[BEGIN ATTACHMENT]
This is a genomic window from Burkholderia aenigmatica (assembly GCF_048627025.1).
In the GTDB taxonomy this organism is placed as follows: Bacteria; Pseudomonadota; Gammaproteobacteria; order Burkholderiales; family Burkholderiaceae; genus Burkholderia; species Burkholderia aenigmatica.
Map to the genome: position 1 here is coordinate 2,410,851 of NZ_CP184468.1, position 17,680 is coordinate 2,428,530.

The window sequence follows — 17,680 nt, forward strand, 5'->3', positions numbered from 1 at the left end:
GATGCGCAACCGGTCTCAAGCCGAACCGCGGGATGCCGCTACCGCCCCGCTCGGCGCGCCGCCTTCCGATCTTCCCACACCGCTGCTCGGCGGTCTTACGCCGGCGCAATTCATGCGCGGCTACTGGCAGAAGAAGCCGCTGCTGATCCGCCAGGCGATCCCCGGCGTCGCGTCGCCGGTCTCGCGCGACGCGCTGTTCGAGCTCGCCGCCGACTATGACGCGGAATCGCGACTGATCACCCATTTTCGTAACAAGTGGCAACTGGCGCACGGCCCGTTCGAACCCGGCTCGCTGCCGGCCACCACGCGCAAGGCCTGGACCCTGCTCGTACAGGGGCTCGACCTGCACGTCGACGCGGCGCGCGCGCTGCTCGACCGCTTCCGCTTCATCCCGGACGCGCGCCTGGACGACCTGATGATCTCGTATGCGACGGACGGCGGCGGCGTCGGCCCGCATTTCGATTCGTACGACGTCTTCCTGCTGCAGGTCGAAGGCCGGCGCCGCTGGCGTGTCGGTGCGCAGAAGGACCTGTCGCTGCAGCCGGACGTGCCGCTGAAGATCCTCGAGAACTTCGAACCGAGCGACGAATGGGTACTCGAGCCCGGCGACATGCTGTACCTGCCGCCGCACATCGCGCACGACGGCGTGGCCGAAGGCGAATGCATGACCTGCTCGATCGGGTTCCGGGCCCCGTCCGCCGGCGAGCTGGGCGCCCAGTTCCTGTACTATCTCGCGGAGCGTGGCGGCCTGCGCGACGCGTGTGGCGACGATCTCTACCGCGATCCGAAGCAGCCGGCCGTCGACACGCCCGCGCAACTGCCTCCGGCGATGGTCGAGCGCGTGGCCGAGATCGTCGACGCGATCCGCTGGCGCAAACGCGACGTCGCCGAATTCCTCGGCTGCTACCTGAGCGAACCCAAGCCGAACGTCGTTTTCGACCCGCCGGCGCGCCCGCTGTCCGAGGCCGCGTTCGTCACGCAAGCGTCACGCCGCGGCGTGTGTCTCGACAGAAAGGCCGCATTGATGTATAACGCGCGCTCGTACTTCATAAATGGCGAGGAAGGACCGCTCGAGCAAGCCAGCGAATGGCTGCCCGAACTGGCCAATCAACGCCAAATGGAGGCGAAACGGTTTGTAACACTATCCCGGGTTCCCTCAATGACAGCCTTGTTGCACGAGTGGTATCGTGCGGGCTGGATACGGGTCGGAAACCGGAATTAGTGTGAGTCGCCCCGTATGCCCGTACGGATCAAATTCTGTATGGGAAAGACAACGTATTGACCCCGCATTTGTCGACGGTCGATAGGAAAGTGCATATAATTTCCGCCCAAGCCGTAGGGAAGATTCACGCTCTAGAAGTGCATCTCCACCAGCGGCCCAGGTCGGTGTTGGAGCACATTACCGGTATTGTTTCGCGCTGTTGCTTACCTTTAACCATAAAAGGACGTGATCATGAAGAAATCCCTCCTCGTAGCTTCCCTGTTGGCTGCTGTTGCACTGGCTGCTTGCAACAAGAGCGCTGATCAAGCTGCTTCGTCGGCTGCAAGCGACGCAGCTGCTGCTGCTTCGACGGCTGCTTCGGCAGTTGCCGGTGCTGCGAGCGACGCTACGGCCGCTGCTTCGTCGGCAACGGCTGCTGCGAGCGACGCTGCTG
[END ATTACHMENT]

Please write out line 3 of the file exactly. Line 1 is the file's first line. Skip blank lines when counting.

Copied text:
Map to the genome: position 1 here is coordinate 2,410,851 of NZ_CP184468.1, position 17,680 is coordinate 2,428,530.